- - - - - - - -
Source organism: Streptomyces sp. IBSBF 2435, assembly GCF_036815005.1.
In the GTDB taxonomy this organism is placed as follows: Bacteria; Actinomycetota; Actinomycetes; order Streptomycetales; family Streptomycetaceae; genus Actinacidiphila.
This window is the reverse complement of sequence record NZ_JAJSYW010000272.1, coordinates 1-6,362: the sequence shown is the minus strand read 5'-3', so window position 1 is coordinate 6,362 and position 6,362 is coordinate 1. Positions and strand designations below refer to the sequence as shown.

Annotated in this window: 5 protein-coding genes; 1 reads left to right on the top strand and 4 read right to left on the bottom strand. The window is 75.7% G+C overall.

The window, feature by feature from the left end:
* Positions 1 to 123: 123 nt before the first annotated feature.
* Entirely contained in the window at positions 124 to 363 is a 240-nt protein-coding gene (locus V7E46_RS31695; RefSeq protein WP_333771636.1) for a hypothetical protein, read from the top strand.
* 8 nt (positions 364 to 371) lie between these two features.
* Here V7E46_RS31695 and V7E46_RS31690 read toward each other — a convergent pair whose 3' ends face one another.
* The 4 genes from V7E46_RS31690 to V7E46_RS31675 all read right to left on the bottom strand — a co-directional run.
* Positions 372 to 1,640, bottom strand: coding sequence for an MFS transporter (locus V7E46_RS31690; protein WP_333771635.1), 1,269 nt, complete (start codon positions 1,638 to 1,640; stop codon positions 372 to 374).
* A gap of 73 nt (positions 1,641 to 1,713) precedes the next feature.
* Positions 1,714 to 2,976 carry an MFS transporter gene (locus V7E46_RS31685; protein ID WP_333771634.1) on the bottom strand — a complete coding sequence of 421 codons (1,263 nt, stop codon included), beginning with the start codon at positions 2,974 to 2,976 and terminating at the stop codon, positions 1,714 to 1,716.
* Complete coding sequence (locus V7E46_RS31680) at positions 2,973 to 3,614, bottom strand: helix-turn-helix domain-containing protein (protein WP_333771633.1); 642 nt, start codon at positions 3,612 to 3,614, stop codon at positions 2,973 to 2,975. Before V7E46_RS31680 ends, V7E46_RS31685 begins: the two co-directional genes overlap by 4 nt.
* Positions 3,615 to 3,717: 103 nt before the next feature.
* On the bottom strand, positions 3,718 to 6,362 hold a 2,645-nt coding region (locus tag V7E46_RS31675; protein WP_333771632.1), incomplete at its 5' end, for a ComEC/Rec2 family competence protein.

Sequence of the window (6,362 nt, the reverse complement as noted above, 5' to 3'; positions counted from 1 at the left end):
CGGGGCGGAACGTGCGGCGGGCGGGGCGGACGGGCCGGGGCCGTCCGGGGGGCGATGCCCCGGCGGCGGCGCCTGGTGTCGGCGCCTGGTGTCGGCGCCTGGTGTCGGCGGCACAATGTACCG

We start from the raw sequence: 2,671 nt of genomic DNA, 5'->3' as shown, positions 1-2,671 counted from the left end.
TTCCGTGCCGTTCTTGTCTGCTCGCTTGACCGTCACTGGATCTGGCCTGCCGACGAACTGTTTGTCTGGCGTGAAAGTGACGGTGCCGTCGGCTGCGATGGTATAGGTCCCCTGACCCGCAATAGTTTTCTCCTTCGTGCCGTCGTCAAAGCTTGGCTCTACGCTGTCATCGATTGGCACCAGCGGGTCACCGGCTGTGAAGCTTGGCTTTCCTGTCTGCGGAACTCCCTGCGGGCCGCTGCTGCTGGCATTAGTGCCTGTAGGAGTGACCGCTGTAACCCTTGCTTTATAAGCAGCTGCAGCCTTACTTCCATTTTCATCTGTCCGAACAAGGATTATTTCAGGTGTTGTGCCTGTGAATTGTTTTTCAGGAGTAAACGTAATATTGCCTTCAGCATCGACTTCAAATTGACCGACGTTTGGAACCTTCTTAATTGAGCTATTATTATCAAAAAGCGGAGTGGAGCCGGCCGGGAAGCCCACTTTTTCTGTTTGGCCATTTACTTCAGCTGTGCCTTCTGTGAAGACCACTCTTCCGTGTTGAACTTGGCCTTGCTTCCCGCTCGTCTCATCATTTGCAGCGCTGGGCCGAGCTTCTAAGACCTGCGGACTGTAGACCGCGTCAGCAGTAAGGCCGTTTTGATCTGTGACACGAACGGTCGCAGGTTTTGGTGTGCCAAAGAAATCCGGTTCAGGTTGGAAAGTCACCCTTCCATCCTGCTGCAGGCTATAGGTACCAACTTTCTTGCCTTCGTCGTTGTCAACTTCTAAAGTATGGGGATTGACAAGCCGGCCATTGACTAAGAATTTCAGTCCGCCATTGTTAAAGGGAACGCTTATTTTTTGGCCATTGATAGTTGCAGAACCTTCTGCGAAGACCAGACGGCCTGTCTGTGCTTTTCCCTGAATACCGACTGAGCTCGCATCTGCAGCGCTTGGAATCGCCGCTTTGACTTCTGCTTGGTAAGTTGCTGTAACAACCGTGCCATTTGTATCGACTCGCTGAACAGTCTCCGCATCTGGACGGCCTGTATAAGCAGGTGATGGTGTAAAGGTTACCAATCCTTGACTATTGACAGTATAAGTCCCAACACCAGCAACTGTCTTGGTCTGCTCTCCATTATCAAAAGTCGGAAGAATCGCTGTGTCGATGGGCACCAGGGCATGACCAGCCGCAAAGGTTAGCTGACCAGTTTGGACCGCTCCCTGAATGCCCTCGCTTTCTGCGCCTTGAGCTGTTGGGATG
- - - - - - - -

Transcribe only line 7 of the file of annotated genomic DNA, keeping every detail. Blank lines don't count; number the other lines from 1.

* Entirely contained in the window at positions 124 to 363 is a 240-nt protein-coding gene (locus V7E46_RS31695; RefSeq protein WP_333771636.1) for a hypothetical protein, read from the top strand.